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Life as Surplus

Biotechnology and Capitalism in the Neoliberal Era

by Melinda Cooper

Publication Year: 2008

Published by: University of Washington Press



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p. ix

I would like to thank Fran├žoise Duroux, for being such a generous, provocative doctoral supervisor; Brian Salter, for being a mover and shaker and for providing me with such an enabling environment at the University of East Anglia; Brian Massumi, for being so inspiring; Mick Dillon, Elspeth Probyn, Rosi Braidotti, and Joseph Dumit, for their professional and intellectual...

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pp. 3-14

The early 1980s inaugurated an era of intense conceptual, institutional, and technological creativity in the life sciences and its allied disciplines. Not only did discoveries in molecular biology, cell biology, and microbiology promise to deliver new technological possibilities, they also called into question many of the founding assumptions of the twentieth-century life sciences...

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1. Life Beyond the Limits: Inventing the Bioeconomy

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pp. 15-50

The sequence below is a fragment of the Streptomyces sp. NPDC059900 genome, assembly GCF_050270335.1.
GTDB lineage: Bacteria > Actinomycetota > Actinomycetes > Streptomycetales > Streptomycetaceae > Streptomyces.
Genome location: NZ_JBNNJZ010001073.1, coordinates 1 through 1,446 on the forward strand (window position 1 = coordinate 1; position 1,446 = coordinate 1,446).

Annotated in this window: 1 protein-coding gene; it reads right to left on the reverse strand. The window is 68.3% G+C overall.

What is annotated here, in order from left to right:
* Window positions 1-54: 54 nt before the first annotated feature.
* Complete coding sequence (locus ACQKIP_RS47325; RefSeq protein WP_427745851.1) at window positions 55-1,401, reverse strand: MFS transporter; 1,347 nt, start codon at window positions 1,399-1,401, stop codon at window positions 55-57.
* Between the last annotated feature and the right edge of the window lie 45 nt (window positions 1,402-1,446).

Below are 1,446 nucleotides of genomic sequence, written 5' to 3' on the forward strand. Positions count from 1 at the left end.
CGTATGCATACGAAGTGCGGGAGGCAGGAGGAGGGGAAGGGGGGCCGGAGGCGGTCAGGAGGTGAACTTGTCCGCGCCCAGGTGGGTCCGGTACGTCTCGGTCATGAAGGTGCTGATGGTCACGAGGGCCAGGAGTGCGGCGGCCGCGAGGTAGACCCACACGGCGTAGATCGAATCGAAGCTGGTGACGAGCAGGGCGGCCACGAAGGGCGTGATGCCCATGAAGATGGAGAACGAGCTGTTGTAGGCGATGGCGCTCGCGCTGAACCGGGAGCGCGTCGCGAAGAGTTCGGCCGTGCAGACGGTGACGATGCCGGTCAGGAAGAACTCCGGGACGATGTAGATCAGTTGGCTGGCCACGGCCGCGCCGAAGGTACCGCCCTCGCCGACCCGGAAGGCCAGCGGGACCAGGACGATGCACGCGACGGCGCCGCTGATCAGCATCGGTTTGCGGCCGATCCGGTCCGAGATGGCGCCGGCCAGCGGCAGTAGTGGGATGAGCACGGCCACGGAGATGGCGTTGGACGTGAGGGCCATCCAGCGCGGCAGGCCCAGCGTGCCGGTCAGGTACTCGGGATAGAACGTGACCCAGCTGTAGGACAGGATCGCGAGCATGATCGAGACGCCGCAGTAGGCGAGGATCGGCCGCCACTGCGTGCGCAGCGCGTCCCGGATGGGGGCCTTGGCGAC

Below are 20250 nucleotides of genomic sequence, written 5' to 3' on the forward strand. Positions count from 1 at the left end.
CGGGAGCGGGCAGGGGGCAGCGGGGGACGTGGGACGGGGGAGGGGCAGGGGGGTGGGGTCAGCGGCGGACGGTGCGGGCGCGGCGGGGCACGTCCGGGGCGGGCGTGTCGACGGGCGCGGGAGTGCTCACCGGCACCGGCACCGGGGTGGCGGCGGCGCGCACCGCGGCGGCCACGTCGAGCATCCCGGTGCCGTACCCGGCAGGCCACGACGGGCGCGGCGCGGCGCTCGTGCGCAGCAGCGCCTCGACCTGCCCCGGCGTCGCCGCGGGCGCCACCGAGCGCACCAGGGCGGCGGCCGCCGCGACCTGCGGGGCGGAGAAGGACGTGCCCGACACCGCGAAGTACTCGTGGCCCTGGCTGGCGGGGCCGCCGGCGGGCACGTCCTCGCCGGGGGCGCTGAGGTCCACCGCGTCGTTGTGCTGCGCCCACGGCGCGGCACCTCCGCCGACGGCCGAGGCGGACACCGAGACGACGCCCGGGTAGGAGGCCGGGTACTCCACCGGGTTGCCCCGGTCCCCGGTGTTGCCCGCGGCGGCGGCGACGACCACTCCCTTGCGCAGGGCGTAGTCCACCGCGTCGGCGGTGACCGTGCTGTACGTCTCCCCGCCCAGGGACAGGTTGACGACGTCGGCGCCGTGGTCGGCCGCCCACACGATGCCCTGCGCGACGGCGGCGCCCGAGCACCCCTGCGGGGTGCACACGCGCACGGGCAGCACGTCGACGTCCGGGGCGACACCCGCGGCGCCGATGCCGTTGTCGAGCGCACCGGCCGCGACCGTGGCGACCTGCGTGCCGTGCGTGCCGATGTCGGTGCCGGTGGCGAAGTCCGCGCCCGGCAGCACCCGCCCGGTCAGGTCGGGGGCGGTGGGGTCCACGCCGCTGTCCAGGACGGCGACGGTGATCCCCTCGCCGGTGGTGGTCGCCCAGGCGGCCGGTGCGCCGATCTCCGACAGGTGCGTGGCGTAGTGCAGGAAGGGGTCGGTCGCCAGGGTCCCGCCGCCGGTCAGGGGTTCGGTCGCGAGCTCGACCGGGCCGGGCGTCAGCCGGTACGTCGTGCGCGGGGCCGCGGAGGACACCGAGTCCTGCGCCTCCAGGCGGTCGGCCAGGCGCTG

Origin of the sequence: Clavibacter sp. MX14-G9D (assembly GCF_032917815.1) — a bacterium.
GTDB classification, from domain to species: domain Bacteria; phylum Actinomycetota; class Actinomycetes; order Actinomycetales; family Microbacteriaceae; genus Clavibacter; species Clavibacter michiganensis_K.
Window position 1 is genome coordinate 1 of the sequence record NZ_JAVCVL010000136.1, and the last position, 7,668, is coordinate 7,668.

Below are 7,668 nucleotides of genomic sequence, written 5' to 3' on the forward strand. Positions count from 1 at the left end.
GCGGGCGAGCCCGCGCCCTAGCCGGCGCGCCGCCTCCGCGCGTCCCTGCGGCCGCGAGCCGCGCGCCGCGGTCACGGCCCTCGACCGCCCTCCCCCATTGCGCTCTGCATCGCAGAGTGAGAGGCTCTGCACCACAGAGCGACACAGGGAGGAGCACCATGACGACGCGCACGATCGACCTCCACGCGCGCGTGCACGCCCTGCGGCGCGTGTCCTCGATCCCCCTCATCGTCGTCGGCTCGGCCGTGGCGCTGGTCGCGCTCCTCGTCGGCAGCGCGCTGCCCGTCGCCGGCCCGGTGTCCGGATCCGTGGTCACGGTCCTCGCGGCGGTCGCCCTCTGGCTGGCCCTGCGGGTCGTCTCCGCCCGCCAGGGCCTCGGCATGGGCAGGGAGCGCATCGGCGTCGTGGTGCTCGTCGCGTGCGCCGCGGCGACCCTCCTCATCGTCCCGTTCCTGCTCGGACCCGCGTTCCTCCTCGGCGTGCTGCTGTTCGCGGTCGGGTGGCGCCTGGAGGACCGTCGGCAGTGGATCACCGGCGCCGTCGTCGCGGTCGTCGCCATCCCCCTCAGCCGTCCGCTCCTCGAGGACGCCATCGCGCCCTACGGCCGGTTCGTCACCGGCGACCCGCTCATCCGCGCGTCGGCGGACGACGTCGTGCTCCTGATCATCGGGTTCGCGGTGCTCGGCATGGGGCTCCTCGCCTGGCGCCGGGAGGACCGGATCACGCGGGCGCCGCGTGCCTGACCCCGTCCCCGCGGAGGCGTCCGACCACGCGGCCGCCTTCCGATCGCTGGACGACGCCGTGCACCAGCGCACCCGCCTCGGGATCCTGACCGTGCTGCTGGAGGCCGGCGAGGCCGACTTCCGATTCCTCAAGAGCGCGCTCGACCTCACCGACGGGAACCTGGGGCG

The contemporary biotech industry was born in a context of intense speculation about the future of U.S. science and technology. After acting as the motor of international economic growth in the decades following World War II, the United States was traversing a period of decline, whose effects on world economic relations had yet to become clear. This...

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2. On Pharmaceutical Empire: AIDS, Security, and Exorcism

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pp. 51-73

Throughout the 1980s a new consensus gradually took hold of the international political community. The AIDS epidemic was no longer a global public health issue (as UNAIDS had tried to establish under the leadership of Jonathan Mann) but rather the preeminent security threat of the twenty-first century. In all its sexual and social complexities, AIDS was to be...

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3. Preempting Emergence: The Biological Turn in the War on Terror

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pp. 74-100

In 2004, three years after the sporadic and still unresolved anthrax attacks that followed September 11, the Bush administration became the first in U.S. history to implement a national defense strategy against biological threats. In the same year the U.S. Congress also approved the largest ever funding project for biodefense research, to be carried out over the following decade. The...

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pp. 101-102

The first three chapters of this book were concerned with the disciplines of molecular biology, microbiology, and infectious disease research. There I was primarily interested in biotechnologies that mobilize the productive capacities of microbial life...